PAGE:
Despite ex-PM Oli’s claim that all misunderstanding were removed between India and Nepal during his visit, people perceived that bilateral relations were not on the track as it used to be before. State-to-state relationships were there, but warmth was missing. This perception was created due to, first, the absence of a joint communiqué (JC) at the end of Oli’s India visit. The joint communiqué was a casualty, because India reportedly wanted to include a statement relating to addressing remaining constitutional issues in a time bound manner and promote political stability and economic growth. Nepal did not want to include any constitutional issues in the JC.

    Second, immediately after his Delhi visit Oli signed 10 MoUs with China during his China visit. Nepalese media as well as leaders of some of the ruling parties made public statements that transit agreement with China could reduce dependence on India and it could be utilised as an alternative route for Nepal in case its borders were closed by protesters in future. Third, Nepal officially expressed its serious concerns over discussion about Nepal's problem in India-EU joint statement issued at the 13th European Union-India Summit in Brussels. The MoFA, Nepal, said in a statement recently that "the constitution making and its promulgation are essentially internal matters of a country."

    The bilateral relationships reached its lowest ebb when the Nepalese media and ruling party leaders accused India of trying to overthrow the Oli government in May 2016. Prime minister Oli took a unilateral decision to cancel the President’s visit to India and called back Nepal's Ambassador from Delhi. India was unfairly blamed by leaders of the ruling parties for interfering in internal affairs of Nepal and conspiring to topple the Oli government, which was linked to visits of senior opposition leaders from Nepal to New Delhi in April. Despite facilitating Nepal’s experiment with democracy and its continuing aid for humanitarian causes in post-earth quake period, India was projected as an overly interfering neighbour.

    Despite these blames and counter blames — putting the onus on each other in the media, foreign ministers of both the countries were in constant touch. During Nepal Foreign Minister Kamal Thapa’s Delhi visit in June 2016, which was his fifth visit to India since October 2015, both the foreign ministers agreed to reactivate all bilateral mechanisms, including foreign ministerial level Joint Commission, while keeping differences aside.

    After that decision, while the bilateral relationship was gradually improving by holding bilateral mechanisms and both the countries were discussing the date for Nepal President’s visit to India, the CPN (Maoist Center), second largest coalition partner of Oli-led government, withdrew support from the CPN-UML. India was again dragged into sudden domestic political upheavals in Nepal. Oli and some ministers in his cabinet directly accused India of conspiring to topple the Oli government, which India rejected and observed that as an internal matter.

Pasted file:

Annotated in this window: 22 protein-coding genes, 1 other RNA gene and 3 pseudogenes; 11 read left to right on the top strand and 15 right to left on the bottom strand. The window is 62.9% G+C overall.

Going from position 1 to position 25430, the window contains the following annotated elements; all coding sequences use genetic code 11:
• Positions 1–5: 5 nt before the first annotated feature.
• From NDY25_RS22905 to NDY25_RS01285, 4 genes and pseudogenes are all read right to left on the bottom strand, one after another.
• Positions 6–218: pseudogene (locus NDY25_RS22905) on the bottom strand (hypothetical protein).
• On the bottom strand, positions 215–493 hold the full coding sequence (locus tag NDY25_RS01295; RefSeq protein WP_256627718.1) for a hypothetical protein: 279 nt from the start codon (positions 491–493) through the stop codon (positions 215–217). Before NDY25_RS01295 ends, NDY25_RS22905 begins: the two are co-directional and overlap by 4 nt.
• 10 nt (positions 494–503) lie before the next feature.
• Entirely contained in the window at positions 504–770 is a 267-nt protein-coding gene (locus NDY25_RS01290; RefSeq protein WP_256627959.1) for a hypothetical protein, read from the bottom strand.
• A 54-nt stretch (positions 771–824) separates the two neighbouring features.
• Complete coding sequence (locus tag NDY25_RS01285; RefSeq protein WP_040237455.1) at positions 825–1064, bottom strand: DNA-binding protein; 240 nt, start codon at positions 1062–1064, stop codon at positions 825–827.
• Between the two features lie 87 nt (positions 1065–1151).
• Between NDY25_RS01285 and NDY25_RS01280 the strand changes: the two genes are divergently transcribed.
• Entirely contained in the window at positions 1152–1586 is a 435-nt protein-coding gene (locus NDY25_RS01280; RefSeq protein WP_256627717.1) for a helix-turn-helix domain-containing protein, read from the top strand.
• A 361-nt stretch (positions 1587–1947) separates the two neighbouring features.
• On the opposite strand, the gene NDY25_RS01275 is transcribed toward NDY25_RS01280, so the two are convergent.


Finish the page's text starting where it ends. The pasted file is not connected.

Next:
Amid this turbulent bilateral relationships and rising anti-India sentiments in Nepal, Prime Minister of Nepal, Pushpa Kamal Dahal, arrived in Delhi on 15 September for a four-day official visit with an objective to reset the bilateral relations. This has been the second official visit of Nepal’s Prime Minister to India this year and Dahal's first overseas visit after assuming to power in August 2016. Analysts both in Kathmandu and New Delhi feel that the visit might help in re-setting India-Nepal bilateral relations.

    The visit opened up a new chapter in India-Nepal relations. The outcome of the meeting between the two prime ministers was that bitterness and misunderstanding between two countries would be resolved soon. Both the countries vowed to cooperate with each other on economic and security issues. Taking the relationship to a new height, New Delhi and Kathmandu singed three agreements on 16 September. India recognised the new constitution with a hope that "Nepal will successfully implement the Constitution through inclusive dialogue accommodating the aspirations of all sections of your [Nepal’s] diverse society." India also signed a new Line of Credit (LoC) worth $750 million for post-earthquake reconstruction. By acknowledging Nepal as a potential development partner, India has agreed to extend an additional LoC for new projects such as Phase-II of Terai roads, power transmission lines, substations and a polytechnic in Kaski district. Both the countries have agreed to push for speedy and successful implementation of the ongoing hydro-power projects, and development and operationalisation of transmission lines with an objective to fulfill energy requirements and revenue generation for Nepal. Although, Prachanda has scored high by making the visit successful, the real challenges come from implementation of the constitution with a spirit of inclusiveness.

    The article was originally published in